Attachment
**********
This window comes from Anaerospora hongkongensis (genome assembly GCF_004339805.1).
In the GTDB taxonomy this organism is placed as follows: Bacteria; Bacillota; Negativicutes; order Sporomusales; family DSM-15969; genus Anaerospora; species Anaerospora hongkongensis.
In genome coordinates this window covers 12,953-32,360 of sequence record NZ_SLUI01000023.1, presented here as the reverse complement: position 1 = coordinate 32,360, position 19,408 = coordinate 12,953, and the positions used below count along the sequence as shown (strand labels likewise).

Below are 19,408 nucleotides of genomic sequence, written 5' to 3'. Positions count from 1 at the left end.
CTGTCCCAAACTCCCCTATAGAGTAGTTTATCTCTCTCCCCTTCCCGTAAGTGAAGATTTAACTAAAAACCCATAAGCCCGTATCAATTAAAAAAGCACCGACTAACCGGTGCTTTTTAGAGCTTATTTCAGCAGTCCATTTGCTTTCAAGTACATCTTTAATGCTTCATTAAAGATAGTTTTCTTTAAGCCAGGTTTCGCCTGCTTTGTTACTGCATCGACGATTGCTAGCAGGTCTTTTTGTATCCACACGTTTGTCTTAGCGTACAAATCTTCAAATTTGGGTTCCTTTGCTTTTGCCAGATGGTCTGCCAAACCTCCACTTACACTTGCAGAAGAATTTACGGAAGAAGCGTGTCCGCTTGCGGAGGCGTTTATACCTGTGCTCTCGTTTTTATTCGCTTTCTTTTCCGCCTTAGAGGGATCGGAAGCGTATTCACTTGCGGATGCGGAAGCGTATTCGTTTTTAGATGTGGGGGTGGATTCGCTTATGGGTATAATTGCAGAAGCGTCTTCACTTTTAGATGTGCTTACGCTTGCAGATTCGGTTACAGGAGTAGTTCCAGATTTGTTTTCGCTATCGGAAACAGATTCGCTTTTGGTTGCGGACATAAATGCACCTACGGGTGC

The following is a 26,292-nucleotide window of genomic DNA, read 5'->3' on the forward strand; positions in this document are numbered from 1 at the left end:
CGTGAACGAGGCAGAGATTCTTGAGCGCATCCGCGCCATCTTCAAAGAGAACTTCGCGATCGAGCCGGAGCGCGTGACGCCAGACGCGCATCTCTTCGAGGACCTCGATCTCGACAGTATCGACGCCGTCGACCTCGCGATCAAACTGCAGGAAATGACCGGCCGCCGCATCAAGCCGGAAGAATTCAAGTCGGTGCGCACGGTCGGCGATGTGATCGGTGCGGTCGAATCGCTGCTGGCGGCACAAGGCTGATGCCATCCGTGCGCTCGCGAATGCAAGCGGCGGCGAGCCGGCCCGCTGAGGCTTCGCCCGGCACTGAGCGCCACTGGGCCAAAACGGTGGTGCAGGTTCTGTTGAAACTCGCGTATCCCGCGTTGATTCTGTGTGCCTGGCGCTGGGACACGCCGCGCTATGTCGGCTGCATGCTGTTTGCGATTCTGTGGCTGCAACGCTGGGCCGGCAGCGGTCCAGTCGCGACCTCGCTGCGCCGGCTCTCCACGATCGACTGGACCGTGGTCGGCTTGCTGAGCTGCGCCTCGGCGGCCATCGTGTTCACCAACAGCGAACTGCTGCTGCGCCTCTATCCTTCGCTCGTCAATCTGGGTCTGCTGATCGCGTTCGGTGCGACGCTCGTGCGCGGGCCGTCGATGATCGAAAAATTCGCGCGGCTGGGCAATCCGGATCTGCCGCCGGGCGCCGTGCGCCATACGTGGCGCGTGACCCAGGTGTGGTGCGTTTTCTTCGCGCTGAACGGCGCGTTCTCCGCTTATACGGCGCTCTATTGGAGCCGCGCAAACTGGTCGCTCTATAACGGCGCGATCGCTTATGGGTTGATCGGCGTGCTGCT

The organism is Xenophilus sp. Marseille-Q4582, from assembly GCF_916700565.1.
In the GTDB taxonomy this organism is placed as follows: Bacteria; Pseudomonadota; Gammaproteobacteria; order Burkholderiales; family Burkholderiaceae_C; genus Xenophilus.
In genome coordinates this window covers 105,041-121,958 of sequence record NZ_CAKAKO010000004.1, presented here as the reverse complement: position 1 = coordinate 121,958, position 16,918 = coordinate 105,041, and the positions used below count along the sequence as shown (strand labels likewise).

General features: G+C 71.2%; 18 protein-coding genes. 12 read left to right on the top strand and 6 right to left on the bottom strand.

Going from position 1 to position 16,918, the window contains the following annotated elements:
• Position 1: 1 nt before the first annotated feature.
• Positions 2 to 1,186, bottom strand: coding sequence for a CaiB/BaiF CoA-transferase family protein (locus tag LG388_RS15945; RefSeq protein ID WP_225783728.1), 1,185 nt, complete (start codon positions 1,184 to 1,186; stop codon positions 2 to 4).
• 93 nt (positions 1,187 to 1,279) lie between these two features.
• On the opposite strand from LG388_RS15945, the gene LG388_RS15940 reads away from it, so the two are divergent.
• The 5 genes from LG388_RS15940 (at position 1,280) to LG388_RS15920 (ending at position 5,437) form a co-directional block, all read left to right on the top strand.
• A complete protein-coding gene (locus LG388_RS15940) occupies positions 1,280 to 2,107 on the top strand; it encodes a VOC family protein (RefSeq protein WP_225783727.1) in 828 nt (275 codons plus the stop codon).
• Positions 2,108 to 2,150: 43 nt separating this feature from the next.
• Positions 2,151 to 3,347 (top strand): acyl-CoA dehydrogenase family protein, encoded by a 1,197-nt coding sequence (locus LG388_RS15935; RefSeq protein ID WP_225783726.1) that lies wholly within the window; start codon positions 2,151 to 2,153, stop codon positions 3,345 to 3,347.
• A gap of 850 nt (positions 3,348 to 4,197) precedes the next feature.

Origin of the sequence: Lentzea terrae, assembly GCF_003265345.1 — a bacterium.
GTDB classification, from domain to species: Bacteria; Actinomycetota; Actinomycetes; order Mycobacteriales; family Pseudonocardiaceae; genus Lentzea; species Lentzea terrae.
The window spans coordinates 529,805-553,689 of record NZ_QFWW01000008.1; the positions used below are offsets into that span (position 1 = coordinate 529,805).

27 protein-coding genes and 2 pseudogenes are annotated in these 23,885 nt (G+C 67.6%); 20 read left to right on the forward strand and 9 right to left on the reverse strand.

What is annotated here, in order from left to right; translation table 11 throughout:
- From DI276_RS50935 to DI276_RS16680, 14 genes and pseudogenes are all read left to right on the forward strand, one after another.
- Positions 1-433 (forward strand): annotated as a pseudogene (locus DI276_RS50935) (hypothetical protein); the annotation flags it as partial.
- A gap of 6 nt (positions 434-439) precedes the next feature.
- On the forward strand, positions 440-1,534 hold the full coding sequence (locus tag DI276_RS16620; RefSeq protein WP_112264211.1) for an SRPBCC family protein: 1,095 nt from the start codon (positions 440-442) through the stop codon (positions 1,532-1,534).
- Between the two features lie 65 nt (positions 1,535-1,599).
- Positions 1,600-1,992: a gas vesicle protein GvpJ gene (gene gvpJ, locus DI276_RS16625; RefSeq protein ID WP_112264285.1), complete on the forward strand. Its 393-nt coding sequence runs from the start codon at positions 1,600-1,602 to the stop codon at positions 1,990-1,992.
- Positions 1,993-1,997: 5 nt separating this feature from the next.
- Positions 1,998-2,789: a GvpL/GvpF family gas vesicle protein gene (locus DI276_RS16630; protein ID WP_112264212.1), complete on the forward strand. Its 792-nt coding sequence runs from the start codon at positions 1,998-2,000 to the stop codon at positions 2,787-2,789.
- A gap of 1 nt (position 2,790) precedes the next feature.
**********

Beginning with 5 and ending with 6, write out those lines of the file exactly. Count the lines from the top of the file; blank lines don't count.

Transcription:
CTGTCCCAAACTCCCCTATAGAGTAGTTTATCTCTCTCCCCTTCCCGTAAGTGAAGATTTAACTAAAAACCCATAAGCCCGTATCAATTAAAAAAGCACCGACTAACCGGTGCTTTTTAGAGCTTATTTCAGCAGTCCATTTGCTTTCAAGTACATCTTTAATGCTTCATTAAAGATAGTTTTCTTTAAGCCAGGTTTCGCCTGCTTTGTTACTGCATCGACGATTGCTAGCAGGTCTTTTTGTATCCACACGTTTGTCTTAGCGTACAAATCTTCAAATTTGGGTTCCTTTGCTTTTGCCAGATGGTCTGCCAAACCTCCACTTACACTTGCAGAAGAATTTACGGAAGAAGCGTGTCCGCTTGCGGAGGCGTTTATACCTGTGCTCTCGTTTTTATTCGCTTTCTTTTCCGCCTTAGAGGGATCGGAAGCGTATTCACTTGCGGATGCGGAAGCGTATTCGTTTTTAGATGTGGGGGTGGATTCGCTTATGGGTATAATTGCAGAAGCGTCTTCACTTTTAGATGTGCTTACGCTTGCAGATTCGGTTACAGGAGTAGTTCCAGATTTGTTTTCGCTATCGGAAACAGATTCGCTTTTGGTTGCGGACATAAATGCACCTACGGGTGC

The following is a 26,292-nucleotide window of genomic DNA, read 5'->3' on the forward strand; positions in this document are numbered from 1 at the left end: